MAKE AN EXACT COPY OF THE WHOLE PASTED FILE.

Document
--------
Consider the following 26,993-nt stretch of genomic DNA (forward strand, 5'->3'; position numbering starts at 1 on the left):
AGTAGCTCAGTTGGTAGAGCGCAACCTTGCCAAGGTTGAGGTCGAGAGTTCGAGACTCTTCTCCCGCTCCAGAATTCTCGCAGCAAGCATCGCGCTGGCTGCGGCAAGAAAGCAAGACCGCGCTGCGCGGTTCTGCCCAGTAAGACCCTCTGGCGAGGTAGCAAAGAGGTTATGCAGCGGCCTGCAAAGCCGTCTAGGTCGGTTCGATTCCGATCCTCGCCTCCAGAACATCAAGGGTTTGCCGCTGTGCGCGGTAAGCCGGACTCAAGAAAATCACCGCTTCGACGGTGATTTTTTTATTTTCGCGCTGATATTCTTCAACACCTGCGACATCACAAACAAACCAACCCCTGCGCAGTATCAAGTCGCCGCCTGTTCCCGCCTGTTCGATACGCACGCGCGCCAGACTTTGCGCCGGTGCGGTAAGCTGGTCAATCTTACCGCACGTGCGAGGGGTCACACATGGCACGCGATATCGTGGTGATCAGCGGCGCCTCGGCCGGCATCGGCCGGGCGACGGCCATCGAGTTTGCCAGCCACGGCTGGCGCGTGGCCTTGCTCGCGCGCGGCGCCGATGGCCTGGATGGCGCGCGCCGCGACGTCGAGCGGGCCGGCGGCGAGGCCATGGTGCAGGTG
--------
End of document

Consider the following 26,993-nt stretch of genomic DNA (forward strand, 5'->3'; position numbering starts at 1 on the left):
AGTAGCTCAGTTGGTAGAGCGCAACCTTGCCAAGGTTGAGGTCGAGAGTTCGAGACTCTTCTCCCGCTCCAGAATTCTCGCAGCAAGCATCGCGCTGGCTGCGGCAAGAAAGCAAGACCGCGCTGCGCGGTTCTGCCCAGTAAGACCCTCTGGCGAGGTAGCAAAGAGGTTATGCAGCGGCCTGCAAAGCCGTCTAGGTCGGTTCGATTCCGATCCTCGCCTCCAGAACATCAAGGGTTTGCCGCTGTGCGCGGTAAGCCGGACTCAAGAAAATCACCGCTTCGACGGTGATTTTTTTATTTTCGCGCTGATATTCTTCAACACCTGCGACATCACAAACAAACCAACCCCTGCGCAGTATCAAGTCGCCGCCTGTTCCCGCCTGTTCGATACGCACGCGCGCCAGACTTTGCGCCGGTGCGGTAAGCTGGTCAATCTTACCGCACGTGCGAGGGGTCACACATGGCACGCGATATCGTGGTGATCAGCGGCGCCTCGGCCGGCATCGGCCGGGCGACGGCCATCGAGTTTGCCAGCCACGGCTGGCGCGTGGCCTTGCTCGCGCGCGGCGCCGATGGCCTGGATGGCGCGCGCCGCGACGTCGAGCGGGCCGGCGGCGAGGCCATGGTGCAGGTG